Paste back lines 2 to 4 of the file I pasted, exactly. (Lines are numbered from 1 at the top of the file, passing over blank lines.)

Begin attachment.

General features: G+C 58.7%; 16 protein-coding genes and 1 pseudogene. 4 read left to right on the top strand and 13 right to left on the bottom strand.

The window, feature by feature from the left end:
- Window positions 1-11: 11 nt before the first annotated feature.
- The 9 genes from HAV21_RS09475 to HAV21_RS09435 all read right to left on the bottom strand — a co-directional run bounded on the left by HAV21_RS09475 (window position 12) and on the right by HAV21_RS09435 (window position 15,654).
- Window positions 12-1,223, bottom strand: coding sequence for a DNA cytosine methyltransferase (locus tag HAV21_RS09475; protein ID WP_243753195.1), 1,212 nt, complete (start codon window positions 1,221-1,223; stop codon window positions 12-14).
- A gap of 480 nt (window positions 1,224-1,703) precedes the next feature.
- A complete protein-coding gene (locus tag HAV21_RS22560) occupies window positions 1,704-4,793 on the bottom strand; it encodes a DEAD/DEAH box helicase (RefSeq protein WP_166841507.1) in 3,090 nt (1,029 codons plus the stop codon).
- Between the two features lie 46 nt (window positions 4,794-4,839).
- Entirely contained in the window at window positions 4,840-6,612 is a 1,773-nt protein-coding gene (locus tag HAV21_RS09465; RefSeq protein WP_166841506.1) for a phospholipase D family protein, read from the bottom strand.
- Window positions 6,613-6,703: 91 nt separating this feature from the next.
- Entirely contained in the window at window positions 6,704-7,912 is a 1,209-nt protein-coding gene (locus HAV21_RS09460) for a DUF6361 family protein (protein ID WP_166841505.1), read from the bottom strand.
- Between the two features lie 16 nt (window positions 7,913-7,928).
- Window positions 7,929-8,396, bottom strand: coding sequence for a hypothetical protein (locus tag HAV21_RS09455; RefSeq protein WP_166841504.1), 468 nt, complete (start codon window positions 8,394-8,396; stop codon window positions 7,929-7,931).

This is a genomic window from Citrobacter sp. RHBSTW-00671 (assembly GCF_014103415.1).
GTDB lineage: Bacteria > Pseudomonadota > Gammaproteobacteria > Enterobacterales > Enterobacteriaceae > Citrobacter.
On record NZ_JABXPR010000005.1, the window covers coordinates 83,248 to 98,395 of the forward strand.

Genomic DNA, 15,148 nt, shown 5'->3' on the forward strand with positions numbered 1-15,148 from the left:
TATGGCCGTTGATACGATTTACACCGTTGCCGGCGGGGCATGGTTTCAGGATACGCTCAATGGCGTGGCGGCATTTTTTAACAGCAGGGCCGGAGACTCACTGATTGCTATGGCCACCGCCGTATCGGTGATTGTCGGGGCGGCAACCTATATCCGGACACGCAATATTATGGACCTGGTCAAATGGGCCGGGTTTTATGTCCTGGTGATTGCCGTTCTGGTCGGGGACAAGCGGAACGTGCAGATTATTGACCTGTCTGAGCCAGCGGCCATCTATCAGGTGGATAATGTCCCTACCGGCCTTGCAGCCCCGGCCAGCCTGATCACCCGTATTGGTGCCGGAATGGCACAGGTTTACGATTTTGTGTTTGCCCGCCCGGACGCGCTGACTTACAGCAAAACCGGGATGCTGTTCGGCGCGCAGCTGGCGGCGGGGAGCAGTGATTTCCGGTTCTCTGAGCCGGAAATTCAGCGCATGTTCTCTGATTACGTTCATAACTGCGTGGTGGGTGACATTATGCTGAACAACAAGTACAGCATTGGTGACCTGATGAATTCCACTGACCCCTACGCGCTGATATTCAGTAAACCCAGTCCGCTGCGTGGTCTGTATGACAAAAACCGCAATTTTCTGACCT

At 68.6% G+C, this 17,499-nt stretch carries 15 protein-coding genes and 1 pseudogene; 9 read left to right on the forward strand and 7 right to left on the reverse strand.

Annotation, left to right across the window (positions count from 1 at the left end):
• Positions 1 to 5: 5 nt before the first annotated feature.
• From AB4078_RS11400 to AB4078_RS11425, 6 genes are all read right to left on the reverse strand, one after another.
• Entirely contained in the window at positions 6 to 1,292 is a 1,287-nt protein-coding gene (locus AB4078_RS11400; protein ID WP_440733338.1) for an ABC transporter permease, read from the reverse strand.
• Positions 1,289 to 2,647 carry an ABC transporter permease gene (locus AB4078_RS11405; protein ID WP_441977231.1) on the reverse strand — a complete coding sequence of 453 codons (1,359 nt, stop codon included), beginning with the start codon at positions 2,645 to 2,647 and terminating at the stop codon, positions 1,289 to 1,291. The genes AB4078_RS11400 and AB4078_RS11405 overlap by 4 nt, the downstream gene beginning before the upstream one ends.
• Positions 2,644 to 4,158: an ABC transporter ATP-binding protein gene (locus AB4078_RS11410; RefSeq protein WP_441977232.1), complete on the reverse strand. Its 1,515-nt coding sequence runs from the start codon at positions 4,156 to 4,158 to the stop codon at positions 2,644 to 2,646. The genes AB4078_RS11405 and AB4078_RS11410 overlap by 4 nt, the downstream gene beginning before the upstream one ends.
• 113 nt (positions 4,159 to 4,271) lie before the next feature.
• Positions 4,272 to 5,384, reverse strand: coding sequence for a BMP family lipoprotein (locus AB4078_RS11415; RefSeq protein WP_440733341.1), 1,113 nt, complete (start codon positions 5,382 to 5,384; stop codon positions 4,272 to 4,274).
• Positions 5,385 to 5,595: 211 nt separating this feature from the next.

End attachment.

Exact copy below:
The window, feature by feature from the left end:
- Window positions 1-11: 11 nt before the first annotated feature.
- The 9 genes from HAV21_RS09475 to HAV21_RS09435 all read right to left on the bottom strand — a co-directional run bounded on the left by HAV21_RS09475 (window position 12) and on the right by HAV21_RS09435 (window position 15,654).